Chronic Hepatitis B Infection Could Rise In Australia

by Gopalan on Oct 25 2009 10:16 AM

Chronic hepatitis B infection (HBV) could rise in Australia, says a new report, released by the Australian Centre for Economic Research on Health (ACERH) at the Australian National University (ANU).

The Impact of Chronic Hepatitis B in Australia: Projecting Mortality, Morbidity and Economic Impact, co-authored by Professor Jim Butler and Dr Rosemary Korda at ANU, and two clinicians, suggests that a national strategy involving a coordinated approach to screening, vaccination, and treatment of the disease is warranted.

“There appears to be a lack of appreciation of the potential benefits of identifying and treating those infected,” said Dr Korda. “Although Australia has adopted universal hepatitis B vaccination for infants, there are many people already infected for whom vaccination offers no benefit.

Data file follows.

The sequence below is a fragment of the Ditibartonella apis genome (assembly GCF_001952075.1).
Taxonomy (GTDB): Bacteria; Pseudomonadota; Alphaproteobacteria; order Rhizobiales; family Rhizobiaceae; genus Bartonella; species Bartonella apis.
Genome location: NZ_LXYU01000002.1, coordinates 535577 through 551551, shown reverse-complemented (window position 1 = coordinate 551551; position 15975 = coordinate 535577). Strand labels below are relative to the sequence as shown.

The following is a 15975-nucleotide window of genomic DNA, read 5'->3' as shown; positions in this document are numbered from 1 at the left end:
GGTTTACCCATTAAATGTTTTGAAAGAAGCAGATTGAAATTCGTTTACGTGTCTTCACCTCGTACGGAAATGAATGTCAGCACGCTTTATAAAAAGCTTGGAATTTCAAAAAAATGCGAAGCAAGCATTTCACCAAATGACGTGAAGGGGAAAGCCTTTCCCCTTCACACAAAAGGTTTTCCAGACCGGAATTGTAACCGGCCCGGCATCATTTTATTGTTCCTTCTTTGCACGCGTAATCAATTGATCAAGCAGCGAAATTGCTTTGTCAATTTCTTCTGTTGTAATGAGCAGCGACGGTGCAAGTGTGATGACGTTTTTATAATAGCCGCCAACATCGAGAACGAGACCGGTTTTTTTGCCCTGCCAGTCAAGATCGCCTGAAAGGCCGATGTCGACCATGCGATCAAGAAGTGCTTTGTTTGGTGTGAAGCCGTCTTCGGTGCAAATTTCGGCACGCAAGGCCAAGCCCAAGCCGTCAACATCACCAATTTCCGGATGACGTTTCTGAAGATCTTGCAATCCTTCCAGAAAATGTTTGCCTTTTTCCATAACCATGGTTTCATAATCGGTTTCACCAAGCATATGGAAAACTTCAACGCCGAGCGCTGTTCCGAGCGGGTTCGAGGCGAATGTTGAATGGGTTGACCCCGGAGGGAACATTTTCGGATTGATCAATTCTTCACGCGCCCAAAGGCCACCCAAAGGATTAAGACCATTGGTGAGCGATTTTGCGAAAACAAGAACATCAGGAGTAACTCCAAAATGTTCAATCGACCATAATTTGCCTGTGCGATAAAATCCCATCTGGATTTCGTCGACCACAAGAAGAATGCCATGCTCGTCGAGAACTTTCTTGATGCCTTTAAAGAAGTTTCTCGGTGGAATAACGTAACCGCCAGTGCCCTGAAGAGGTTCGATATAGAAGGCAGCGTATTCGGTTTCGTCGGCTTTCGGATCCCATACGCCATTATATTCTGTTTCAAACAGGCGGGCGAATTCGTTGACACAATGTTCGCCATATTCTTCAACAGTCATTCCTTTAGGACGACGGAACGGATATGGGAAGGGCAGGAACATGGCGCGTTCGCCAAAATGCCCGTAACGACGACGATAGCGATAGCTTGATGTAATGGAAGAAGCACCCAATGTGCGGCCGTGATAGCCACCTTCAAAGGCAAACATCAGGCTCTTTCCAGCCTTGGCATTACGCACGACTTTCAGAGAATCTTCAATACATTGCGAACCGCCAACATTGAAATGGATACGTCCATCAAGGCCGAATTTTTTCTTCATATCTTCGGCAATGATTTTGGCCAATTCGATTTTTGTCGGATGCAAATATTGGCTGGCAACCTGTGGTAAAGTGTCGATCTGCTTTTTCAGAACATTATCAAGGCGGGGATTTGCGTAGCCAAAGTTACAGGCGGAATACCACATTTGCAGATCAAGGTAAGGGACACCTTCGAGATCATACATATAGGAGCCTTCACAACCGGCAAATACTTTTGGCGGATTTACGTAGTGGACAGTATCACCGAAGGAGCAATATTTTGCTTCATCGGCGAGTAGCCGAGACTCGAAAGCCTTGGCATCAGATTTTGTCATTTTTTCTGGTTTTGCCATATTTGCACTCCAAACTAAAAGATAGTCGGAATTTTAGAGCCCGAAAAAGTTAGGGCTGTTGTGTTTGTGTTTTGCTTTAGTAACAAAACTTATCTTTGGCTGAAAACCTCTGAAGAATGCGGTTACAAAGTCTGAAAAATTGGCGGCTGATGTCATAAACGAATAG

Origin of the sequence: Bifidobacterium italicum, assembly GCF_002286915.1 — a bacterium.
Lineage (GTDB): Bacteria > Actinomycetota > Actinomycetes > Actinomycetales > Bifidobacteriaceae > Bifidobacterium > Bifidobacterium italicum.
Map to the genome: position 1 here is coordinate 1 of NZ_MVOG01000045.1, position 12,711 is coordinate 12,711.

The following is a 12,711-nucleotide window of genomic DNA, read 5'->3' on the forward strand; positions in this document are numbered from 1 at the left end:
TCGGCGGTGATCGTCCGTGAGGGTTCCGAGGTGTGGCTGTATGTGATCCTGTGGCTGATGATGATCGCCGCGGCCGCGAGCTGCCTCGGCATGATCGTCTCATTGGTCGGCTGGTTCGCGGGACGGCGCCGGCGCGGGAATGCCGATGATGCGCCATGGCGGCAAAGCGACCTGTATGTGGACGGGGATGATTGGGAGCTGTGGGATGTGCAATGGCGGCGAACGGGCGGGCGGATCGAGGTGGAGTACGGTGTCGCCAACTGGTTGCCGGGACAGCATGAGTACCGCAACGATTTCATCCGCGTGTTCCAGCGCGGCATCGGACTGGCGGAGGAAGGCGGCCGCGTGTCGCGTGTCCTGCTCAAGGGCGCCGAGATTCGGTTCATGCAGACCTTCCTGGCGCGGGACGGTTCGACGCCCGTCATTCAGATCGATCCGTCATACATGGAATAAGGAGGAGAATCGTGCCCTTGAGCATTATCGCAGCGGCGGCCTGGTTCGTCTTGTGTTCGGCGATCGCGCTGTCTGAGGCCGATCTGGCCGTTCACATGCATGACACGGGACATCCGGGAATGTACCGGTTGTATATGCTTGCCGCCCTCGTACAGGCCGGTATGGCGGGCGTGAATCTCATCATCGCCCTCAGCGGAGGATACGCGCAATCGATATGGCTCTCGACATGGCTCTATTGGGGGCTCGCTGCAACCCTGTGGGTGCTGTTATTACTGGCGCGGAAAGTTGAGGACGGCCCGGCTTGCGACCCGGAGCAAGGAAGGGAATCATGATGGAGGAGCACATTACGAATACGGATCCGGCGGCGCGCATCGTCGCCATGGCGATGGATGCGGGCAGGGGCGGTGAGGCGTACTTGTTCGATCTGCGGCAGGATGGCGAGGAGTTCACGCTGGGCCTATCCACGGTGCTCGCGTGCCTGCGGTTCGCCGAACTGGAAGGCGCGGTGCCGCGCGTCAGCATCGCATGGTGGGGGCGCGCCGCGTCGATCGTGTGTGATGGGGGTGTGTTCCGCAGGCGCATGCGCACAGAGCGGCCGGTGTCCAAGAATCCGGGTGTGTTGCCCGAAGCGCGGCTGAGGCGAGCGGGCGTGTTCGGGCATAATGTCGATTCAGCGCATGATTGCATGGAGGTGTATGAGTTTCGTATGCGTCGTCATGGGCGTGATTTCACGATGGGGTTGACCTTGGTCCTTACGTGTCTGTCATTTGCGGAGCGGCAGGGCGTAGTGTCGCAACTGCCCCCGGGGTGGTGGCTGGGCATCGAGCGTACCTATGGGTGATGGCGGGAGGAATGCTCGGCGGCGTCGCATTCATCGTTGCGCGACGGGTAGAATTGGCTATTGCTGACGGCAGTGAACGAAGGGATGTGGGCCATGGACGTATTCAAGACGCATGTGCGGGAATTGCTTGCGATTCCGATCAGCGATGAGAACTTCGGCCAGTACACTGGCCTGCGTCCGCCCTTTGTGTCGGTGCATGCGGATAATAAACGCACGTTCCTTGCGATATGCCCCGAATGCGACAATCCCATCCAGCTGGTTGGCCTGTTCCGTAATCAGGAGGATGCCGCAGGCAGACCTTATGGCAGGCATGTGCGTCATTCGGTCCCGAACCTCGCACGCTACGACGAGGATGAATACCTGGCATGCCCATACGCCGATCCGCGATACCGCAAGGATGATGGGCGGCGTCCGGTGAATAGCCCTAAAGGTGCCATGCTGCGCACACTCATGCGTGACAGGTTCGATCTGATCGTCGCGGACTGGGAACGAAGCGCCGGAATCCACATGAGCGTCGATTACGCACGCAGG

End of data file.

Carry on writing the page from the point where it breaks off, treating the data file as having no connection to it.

“Immigration patterns, the ageing of the infected pool of individuals and the small number of people receiving HBV drug therapy, together imply that the long-term pathology of HBV infection can be expected to become increasingly evident over the next decade.”

According to the report, under current levels of medical management and treatment:

The number of people living with chronic hepatitis B infection will increase from 187 000 to 276 000

The number of deaths attributable to chronic hepatitis B each year will increase from 450 in 2008 to 1550 in 2017

There will be a three-fold increase in the number of people living with liver cancer directly caused by hepatitis B.

The researchers say that increases in the rate of infection could be mitigated through the development of a national strategy for Hepatitis B, which would increase awareness of the disease and encourage those infected to seek treatment.

“Our cost-effectiveness analyses indicate investment in such a strategy is economically justified given the looming increase in the numbers of people infected and the drug therapies that are available to treat those infected,” said Professor Butler.